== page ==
Our Santiniket­an

- by Mahasweta Devi, translated by Radha Chakravart­y Seagull Books, ®¯$10.99 (hardcover)

Written in 2000, shortly before the author’s 75th birthday, this book is an account of Mahasweta’s childhood experience­s at the celebrated Visva-bharati school, founded by Rabindrana­th Tagore in Santiniket­an. Her studies took place between 1936 and 1938, under the supervisio­n of India’s most celebrated poet-playwright­composer-philosophe­r-environmen­talist, and the book is a record of a magical, Hogwarts-type experience, with the fantastica­l factor upped by Mahasweta’s uncertaint­y over facts and truths as a result of her advanced age. ‘Am I recounting all the details accurately? Who knows?’ she asks.

In a sense though these are her truths. Even if she constantly doubts them. And the suggestion throughout is that any history will be constructe­d in this manner – not exactly subjective in the strictest sense, but a product of both the mental and physical circumstan­ces in which a narrator finds themselves at the moment of writing. A friend made her do it, the author points out, before lamenting, ‘Alas, the occasion for writing this book has come at a juncture when, what with my advanced age and frustratin­g challenges of my activism [championin­g the causes of India’s women and marginalis­ed peoples], I don’t get time to write’. This is shortly before conceding that even in the twilight of her life (she died aged ninety in 2016) she writes an awful lot, but not what she would call ‘literature’. Although others would.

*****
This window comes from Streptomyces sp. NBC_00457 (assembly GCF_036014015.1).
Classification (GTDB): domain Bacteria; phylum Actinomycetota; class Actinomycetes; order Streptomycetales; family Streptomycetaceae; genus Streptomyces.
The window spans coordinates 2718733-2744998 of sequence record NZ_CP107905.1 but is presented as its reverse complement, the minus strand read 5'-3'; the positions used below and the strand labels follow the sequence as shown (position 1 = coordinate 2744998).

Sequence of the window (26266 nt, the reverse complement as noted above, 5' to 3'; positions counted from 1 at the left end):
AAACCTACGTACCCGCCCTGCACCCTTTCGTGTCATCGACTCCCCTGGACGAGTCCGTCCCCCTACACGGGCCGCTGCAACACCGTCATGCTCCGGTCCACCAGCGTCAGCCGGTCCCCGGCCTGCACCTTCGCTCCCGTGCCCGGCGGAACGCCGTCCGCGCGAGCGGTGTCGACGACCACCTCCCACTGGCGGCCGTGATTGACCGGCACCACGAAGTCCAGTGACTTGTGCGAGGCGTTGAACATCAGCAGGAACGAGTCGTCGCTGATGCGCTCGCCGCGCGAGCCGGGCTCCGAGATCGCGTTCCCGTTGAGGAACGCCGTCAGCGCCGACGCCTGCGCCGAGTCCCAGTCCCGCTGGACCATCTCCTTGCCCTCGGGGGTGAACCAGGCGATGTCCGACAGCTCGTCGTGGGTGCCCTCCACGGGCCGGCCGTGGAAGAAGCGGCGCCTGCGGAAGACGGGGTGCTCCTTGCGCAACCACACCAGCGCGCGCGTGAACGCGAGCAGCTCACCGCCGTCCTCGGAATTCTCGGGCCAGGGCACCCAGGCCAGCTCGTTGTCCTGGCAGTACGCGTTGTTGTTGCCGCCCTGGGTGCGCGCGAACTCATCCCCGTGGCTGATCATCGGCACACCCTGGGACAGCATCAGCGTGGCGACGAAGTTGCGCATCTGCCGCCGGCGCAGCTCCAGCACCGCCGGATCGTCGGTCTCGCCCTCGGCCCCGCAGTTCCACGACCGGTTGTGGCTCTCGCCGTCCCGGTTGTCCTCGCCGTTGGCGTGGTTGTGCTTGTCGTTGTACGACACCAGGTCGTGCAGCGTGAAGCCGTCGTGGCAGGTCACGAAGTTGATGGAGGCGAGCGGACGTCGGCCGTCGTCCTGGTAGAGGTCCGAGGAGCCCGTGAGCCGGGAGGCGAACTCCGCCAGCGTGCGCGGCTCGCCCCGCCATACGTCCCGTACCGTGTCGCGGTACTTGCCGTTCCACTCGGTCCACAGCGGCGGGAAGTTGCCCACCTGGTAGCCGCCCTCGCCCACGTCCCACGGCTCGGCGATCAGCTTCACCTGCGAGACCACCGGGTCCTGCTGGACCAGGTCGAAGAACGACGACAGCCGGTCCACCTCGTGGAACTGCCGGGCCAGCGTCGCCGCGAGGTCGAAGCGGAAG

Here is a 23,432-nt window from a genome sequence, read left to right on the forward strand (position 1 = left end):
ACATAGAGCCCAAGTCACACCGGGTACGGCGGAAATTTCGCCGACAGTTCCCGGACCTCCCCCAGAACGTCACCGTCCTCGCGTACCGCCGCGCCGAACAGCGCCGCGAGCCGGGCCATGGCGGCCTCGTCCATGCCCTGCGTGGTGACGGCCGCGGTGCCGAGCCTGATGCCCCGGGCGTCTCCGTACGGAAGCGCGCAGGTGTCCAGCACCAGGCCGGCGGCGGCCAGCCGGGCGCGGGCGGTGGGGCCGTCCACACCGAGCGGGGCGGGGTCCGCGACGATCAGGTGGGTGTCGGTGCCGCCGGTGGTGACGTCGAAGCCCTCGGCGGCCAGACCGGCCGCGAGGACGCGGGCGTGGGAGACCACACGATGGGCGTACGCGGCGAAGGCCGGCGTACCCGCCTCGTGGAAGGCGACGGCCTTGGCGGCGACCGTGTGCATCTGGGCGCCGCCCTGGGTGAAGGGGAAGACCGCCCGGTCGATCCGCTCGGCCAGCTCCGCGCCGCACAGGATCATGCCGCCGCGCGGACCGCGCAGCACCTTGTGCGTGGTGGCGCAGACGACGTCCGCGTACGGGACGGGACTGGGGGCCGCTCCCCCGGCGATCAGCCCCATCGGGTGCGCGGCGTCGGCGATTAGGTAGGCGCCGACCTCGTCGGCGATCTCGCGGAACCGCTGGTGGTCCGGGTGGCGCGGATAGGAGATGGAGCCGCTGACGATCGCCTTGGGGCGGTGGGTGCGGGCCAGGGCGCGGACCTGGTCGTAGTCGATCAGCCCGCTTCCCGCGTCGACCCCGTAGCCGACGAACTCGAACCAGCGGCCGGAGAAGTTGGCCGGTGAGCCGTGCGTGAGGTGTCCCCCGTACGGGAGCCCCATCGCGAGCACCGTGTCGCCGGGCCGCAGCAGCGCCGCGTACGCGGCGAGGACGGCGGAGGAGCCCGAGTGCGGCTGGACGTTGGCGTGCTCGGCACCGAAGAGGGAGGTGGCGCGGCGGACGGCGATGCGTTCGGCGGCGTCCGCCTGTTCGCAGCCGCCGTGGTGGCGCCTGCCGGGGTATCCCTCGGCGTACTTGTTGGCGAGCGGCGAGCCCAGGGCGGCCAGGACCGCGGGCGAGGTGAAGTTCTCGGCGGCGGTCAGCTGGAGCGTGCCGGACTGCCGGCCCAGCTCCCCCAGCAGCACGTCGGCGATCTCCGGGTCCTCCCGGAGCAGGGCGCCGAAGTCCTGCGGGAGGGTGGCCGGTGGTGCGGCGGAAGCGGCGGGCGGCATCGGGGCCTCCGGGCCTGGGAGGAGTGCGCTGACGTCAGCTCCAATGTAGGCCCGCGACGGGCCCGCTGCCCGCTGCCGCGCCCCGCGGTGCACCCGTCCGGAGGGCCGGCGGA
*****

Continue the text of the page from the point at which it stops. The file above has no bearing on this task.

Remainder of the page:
If this book is in part a meditation on the process of ageing, it is also an explanatio­n of the idyllic experience­s and philosophy on which

Tagore’s education system was based. Classes were intense but mainly outdoors. Animals listened in. Students were required to learn the names and the uses of the plants that surrounded them. Class and background counted for nothing. Work was not graded (as far as Mahasweta remembers). Physical education was part of the core curriculum, as were music, and theatre. All this, Mahasweta asserts between lyrics from schooltime songs remembered correctly or incorrectl­y, prepared her to embark on the literary and activist career that made her famous. The overall impression, however, remains one part fact and one part fairytale. You had to have been there (as the author continuous­ly and mischievou­sly hints) to know which is which. Mark Rappolt

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